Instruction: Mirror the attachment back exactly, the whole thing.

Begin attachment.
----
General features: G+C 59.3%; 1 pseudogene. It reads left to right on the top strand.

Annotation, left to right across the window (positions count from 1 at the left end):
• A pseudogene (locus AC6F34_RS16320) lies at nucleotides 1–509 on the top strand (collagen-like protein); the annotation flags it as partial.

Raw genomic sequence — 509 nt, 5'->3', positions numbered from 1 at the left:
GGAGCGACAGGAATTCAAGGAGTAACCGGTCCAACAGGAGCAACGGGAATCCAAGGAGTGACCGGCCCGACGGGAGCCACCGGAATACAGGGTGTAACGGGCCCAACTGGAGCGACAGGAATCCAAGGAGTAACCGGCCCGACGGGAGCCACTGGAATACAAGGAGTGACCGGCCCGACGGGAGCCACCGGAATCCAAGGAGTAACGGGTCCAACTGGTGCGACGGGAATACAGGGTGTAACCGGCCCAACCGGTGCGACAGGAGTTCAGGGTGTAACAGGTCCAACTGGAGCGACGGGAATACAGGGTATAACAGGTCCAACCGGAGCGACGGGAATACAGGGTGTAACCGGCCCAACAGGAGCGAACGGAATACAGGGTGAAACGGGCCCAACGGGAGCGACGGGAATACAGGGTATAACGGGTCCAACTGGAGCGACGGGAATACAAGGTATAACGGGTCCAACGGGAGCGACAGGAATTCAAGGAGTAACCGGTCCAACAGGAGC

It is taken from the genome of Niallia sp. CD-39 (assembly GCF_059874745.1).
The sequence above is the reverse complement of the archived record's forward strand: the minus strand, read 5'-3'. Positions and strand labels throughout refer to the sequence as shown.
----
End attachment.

General features: G+C 59.3%; 1 pseudogene. It reads left to right on the top strand.

Annotation, left to right across the window (positions count from 1 at the left end):
• A pseudogene (locus AC6F34_RS16320) lies at nucleotides 1–509 on the top strand (collagen-like protein); the annotation flags it as partial.

Raw genomic sequence — 509 nt, 5'->3', positions numbered from 1 at the left:
GGAGCGACAGGAATTCAAGGAGTAACCGGTCCAACAGGAGCAACGGGAATCCAAGGAGTGACCGGCCCGACGGGAGCCACCGGAATACAGGGTGTAACGGGCCCAACTGGAGCGACAGGAATCCAAGGAGTAACCGGCCCGACGGGAGCCACTGGAATACAAGGAGTGACCGGCCCGACGGGAGCCACCGGAATCCAAGGAGTAACGGGTCCAACTGGTGCGACGGGAATACAGGGTGTAACCGGCCCAACCGGTGCGACAGGAGTTCAGGGTGTAACAGGTCCAACTGGAGCGACGGGAATACAGGGTATAACAGGTCCAACCGGAGCGACGGGAATACAGGGTGTAACCGGCCCAACAGGAGCGAACGGAATACAGGGTGAAACGGGCCCAACGGGAGCGACGGGAATACAGGGTATAACGGGTCCAACTGGAGCGACGGGAATACAAGGTATAACGGGTCCAACGGGAGCGACAGGAATTCAAGGAGTAACCGGTCCAACAGGAGC

It is taken from the genome of Niallia sp. CD-39 (assembly GCF_059874745.1).
The sequence above is the reverse complement of the archived record's forward strand: the minus strand, read 5'-3'. Positions and strand labels throughout refer to the sequence as shown.